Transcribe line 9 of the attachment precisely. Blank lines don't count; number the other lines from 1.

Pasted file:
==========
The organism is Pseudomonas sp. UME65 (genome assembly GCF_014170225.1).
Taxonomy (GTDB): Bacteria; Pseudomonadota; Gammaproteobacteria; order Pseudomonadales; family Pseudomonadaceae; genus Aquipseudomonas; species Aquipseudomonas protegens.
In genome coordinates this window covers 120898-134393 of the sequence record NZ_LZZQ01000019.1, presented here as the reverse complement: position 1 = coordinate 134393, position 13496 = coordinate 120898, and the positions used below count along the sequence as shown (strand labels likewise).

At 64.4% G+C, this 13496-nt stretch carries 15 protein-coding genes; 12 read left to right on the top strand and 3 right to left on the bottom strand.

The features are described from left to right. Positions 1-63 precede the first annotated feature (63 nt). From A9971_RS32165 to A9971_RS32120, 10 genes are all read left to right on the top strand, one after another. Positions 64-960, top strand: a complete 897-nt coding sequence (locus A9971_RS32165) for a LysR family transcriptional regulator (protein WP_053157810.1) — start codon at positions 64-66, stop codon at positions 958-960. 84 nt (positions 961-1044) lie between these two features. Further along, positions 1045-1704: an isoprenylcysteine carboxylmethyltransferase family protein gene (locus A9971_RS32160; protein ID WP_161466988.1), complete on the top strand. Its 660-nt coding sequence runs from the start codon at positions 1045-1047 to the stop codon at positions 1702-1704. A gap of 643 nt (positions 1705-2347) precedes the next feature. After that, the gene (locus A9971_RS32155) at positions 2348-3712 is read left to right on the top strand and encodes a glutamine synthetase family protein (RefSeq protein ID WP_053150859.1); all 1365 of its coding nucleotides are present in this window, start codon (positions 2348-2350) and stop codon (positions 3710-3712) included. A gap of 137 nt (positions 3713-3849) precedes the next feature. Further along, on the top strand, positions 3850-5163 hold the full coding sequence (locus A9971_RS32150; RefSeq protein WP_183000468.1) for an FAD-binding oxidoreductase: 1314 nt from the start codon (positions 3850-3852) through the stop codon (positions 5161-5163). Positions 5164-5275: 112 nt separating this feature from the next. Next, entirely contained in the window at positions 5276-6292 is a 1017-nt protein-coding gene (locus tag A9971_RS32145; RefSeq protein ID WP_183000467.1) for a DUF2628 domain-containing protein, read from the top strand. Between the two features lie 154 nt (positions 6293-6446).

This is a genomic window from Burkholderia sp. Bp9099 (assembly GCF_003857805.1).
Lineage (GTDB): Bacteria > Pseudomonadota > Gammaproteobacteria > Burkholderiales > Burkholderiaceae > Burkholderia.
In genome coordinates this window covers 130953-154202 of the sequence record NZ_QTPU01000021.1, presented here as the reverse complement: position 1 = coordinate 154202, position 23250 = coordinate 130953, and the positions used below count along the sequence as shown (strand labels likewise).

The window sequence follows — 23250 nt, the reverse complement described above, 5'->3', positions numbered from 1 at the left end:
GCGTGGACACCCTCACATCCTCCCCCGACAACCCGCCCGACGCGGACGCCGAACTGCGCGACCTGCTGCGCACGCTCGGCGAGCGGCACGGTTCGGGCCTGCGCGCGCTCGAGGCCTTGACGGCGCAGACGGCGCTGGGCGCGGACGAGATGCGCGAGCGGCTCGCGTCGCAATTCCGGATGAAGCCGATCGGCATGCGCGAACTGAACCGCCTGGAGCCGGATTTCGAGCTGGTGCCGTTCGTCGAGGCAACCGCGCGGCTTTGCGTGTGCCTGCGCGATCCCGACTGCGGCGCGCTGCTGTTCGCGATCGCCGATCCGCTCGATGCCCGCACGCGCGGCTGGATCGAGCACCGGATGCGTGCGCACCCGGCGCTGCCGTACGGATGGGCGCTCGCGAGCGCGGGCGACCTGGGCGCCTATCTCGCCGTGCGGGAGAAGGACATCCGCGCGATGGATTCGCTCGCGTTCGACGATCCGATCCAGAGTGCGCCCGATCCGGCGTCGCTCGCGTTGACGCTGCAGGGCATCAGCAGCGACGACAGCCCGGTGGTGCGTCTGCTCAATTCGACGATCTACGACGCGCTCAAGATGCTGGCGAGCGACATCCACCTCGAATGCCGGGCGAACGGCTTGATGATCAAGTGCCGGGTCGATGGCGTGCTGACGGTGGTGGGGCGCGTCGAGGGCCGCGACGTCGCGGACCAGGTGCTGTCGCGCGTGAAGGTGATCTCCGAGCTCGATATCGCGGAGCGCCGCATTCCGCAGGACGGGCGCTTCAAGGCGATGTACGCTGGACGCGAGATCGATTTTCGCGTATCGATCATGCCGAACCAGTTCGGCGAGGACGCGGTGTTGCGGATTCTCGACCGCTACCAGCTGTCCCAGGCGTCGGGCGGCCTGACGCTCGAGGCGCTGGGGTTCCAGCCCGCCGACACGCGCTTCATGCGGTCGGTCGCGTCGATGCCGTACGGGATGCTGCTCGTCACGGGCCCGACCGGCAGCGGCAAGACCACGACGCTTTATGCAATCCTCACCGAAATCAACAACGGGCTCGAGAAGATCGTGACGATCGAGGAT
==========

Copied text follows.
The window sequence follows — 23250 nt, the reverse complement described above, 5'->3', positions numbered from 1 at the left end: